The Infection Pharmacology Group (Professors DJ Back, SH Khoo, A Owen, Dr GR Davies, Dr M Siccardi) is a research-active group undertaking work in pharmacology of HIV, hepatitis and TB.
Our focus is to investigate the mechanisms influencing anti-infective distribution, activity and toxicity with the aim of improving therapies. We integrate pivotal areas of research such as drug bioanalysis, pharmacokinetic modelling, molecular and cellular pharmacology, pharmacogenetics, and nanomedicine. We have developed interactive tools to improve the management of anti-infective therapies providing useful and freely available resources to healthcare workers, patients and researchers.
Molecular and Cellular pharmacology
The distribution of drugs in the human body is resulting from an interplay of different processes in several organs. We are currently working on several projects to identify proteins involved in drug distribution and characterised their action in tissues such as intestine, kidney and the liver. A number of studies are underway to both define tissue-specific patterns of expression and drug-specific substrate recognition, in order to improve our understanding of drug distribution.
Mathematical equations have been effectively used to describe biological processes and have found extensive application in numerous pharmacology research areas.
Drug distribution can be investigated through two main different approaches:
- Top-down = population pharmacokinetics is a modelling approach which quantifies the sources and correlates of variability in drug concentrations among individuals using clinical data. Factors such as patient demographical, pathophysiological, and therapeutic characteristics can be associated with variability in exposure, giving a mathematical description of the drug pharmacokinetics through statistical analysis.
- Bottom-up = Physiologically based pharmacokinetic (PBPK) modelling is a technique which aims to simulate pharmacokinetics in populations combining system data (e.g. demographics, physiology, anatomy and genetics) describing a population of interest and in vitro drug data (e.g. Caco-2 permeability, protein binding, intrinsic clearance, lipophilicity) through a mathematical description of absorption, distribution, metabolism and elimination(ADME).The PBPK approach can therefore be applied in investigating ‘what-if’ pharmacological and clinical scenarios such as drug-drug interaction, novel formulation, pharmacogenetics and effect of comorbidities in different patient populations.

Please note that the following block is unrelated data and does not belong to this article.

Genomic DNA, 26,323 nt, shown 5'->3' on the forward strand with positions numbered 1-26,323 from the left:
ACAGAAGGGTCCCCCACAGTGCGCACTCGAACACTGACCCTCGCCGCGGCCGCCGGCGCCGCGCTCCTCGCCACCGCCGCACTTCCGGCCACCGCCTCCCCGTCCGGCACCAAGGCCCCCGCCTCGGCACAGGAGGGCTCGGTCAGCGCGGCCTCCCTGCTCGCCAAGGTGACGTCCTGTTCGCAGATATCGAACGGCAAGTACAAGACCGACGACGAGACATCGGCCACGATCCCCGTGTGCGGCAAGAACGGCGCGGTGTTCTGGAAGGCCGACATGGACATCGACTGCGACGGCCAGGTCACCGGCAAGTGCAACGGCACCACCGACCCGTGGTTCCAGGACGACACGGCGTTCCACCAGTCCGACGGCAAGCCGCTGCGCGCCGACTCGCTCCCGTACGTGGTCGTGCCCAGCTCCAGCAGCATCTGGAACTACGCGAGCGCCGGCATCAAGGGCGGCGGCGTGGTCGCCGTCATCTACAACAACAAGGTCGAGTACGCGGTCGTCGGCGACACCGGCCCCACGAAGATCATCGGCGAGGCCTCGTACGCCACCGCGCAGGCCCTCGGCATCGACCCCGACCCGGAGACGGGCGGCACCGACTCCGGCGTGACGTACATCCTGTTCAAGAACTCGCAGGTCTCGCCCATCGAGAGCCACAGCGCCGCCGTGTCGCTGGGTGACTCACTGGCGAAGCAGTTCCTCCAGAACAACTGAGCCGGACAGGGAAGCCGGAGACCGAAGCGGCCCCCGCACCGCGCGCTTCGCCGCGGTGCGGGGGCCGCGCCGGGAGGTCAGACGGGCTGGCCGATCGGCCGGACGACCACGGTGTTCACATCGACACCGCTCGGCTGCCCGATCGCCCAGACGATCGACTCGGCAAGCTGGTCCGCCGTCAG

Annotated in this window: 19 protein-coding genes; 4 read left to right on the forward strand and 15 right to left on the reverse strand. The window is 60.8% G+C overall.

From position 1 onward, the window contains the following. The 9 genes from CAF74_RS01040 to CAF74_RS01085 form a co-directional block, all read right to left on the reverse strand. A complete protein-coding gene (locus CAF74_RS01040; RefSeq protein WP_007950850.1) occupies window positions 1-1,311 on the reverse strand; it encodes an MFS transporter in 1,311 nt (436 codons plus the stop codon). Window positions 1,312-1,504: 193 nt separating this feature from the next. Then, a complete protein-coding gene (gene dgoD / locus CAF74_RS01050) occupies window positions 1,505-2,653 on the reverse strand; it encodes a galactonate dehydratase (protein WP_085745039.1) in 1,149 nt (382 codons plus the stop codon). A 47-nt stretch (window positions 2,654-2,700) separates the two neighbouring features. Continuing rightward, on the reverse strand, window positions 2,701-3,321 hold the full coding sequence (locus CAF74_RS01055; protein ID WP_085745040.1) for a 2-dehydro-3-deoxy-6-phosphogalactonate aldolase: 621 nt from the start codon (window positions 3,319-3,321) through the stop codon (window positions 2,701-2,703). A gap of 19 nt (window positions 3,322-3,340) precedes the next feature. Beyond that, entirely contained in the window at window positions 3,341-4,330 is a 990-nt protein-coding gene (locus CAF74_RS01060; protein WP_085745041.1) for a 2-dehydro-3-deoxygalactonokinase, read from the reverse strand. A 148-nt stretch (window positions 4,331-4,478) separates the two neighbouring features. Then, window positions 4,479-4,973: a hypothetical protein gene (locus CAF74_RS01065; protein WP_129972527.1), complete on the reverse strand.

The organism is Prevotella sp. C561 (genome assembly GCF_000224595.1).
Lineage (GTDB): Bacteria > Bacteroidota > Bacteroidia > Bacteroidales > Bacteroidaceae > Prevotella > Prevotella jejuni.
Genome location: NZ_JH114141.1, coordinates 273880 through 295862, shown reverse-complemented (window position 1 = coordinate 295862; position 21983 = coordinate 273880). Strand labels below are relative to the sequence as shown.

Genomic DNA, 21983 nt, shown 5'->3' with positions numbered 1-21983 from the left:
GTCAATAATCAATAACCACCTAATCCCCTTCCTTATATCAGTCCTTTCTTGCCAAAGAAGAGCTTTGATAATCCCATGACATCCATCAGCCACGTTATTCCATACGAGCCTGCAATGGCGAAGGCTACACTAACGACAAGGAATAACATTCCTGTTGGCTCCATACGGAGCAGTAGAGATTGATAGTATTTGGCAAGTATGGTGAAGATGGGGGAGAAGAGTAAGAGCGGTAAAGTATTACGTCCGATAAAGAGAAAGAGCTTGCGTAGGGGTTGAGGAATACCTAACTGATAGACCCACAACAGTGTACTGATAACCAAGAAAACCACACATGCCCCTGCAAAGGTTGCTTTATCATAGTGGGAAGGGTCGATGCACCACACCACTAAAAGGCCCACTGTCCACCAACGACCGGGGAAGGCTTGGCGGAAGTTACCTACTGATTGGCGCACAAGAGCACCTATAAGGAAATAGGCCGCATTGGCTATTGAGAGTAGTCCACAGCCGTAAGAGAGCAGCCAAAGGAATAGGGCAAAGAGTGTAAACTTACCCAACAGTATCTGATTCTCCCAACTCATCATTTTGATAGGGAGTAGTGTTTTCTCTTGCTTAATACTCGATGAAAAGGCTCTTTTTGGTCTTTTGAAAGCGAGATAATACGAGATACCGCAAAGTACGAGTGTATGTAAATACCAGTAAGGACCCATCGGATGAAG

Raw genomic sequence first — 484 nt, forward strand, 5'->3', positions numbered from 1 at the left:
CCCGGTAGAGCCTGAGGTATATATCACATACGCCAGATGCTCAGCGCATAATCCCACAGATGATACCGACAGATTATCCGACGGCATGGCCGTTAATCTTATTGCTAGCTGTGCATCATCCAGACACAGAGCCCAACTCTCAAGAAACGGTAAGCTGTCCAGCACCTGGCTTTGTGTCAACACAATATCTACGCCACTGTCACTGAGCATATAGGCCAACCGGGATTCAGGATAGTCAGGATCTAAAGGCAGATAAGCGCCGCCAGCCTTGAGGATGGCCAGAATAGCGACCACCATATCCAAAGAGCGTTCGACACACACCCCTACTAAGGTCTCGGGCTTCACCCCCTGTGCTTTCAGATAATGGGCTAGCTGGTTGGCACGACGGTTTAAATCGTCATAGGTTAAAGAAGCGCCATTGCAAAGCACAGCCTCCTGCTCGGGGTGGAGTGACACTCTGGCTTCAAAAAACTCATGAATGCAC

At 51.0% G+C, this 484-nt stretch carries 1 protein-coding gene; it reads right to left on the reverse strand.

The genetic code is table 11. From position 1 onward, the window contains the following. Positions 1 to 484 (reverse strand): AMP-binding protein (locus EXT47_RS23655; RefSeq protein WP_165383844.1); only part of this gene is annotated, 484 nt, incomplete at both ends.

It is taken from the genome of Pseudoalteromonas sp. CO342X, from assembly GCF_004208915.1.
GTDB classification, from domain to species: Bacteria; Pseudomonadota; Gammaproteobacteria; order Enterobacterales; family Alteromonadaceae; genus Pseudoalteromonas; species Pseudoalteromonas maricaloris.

We have applied Top-Down and Bottom-Up modelling approaches to investigate a broad variety of clinical scenarios, identifying different strategies to improve the quality of the therapy or to identify safer and more effective therapeutic options.
Single nucleotide polymorphsims (SNPs) are an important source of genetic variability within the population. In addition, there are substantial differences between populations with respect to frequency but also to which SNPs are present. In numerous collaborations the role of SNPs in drug transporter and drug metabolism genes is currently being assessed in both a drug-specific and population-specific manner. In addition, studies are underway to assess the impact of SNPs in immunological genes that influence viral replication within the host.
HIV and HCV Drug Interactions websites
The HCV and HIV Drug Interactions website seek to monitor drug interaction data in HIV and viral hepatitis and inform where there are no data. The team, based at the University of Liverpool is responsible for constantly monitoring and updating the website content. Both sites Liverpool HIV are owned by the University of Liverpool, and operate as not-for-profit, with the following mission:
To provide a clinically useful, reliable, comprehensive, up-to-date, evidence-based drug-drug interaction resource, freely available to healthcare workers, patients and researchers.
Bioanalytical Facility (BAF) for Drugs and Small Molecules
A GCLP-accredited facility offering a broad range of specialised and routine analytical techniques which include LC-MS, HPLC, immunoassay and high throughput biochemistry. We offer a portfolio of analyses comprising measurement of drugs (in plasma, within cells, and biological fluids such as CSF and cevicovaginal fluid) and small molecules (vitamins, hormones, peptides, biomarkers of bone health and nutrition) as well as a comprehensive range of routine biochemistry for clinical studies. In addition, bespoke assay development and validation for novel drugs and biomarkers can be undertaken.